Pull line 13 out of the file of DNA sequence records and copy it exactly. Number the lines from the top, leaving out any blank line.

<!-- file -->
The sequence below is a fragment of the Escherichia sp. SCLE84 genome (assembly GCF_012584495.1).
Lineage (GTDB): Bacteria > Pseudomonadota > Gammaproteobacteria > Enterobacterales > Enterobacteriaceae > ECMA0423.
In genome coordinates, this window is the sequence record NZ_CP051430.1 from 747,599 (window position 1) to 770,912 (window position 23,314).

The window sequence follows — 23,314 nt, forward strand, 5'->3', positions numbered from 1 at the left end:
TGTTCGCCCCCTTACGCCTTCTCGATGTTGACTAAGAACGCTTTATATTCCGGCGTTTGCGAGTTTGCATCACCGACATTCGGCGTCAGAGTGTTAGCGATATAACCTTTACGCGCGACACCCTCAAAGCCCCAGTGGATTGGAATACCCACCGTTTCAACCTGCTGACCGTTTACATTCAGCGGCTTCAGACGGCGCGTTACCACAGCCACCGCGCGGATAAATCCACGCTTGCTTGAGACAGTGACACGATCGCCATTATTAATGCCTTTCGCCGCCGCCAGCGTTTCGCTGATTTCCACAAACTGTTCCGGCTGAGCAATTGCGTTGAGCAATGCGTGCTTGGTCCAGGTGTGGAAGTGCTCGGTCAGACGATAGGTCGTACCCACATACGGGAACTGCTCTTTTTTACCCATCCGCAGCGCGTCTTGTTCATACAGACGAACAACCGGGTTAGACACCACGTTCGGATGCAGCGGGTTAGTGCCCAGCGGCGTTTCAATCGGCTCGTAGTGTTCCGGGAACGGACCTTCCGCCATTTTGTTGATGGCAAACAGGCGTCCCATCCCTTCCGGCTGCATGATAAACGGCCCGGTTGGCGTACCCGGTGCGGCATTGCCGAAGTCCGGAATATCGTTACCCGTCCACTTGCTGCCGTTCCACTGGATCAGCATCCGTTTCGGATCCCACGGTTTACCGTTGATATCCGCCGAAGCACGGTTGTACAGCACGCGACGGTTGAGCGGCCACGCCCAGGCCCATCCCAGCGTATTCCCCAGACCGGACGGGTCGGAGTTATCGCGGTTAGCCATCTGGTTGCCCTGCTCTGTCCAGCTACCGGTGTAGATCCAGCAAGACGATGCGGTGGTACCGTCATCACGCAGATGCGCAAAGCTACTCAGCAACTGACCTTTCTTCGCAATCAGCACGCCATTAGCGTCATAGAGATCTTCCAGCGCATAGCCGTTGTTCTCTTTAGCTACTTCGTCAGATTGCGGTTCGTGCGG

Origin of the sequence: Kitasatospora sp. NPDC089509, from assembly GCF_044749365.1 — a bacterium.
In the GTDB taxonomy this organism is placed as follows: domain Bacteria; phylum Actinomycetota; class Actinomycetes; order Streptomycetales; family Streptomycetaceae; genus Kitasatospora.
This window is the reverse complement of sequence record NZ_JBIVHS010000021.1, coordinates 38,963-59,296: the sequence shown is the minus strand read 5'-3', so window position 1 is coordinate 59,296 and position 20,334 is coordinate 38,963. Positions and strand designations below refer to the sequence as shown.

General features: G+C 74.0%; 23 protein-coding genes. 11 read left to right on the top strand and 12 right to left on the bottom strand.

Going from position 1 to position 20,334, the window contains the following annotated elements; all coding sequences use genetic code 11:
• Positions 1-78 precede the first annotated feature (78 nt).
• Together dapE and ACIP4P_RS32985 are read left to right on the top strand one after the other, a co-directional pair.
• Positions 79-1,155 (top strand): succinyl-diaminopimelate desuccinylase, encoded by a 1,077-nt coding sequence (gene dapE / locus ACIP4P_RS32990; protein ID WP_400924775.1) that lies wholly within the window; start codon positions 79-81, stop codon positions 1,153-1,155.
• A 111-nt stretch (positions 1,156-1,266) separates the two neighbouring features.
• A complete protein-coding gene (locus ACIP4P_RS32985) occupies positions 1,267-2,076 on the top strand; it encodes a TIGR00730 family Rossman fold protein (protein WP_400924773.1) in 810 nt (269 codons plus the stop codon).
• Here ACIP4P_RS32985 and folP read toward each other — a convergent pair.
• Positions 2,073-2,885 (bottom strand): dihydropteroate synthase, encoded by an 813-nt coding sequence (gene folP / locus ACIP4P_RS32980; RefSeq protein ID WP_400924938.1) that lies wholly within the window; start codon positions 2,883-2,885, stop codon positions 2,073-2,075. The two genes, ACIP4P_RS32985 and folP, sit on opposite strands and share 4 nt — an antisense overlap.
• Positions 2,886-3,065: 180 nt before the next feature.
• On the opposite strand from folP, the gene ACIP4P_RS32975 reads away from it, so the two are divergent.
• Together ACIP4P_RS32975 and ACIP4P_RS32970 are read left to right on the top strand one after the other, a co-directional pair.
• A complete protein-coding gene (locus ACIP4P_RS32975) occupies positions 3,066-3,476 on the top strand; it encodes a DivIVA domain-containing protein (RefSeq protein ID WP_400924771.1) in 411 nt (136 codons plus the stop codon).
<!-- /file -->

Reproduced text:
• Positions 79-1,155 (top strand): succinyl-diaminopimelate desuccinylase, encoded by a 1,077-nt coding sequence (gene dapE / locus ACIP4P_RS32990; protein ID WP_400924775.1) that lies wholly within the window; start codon positions 79-81, stop codon positions 1,153-1,155.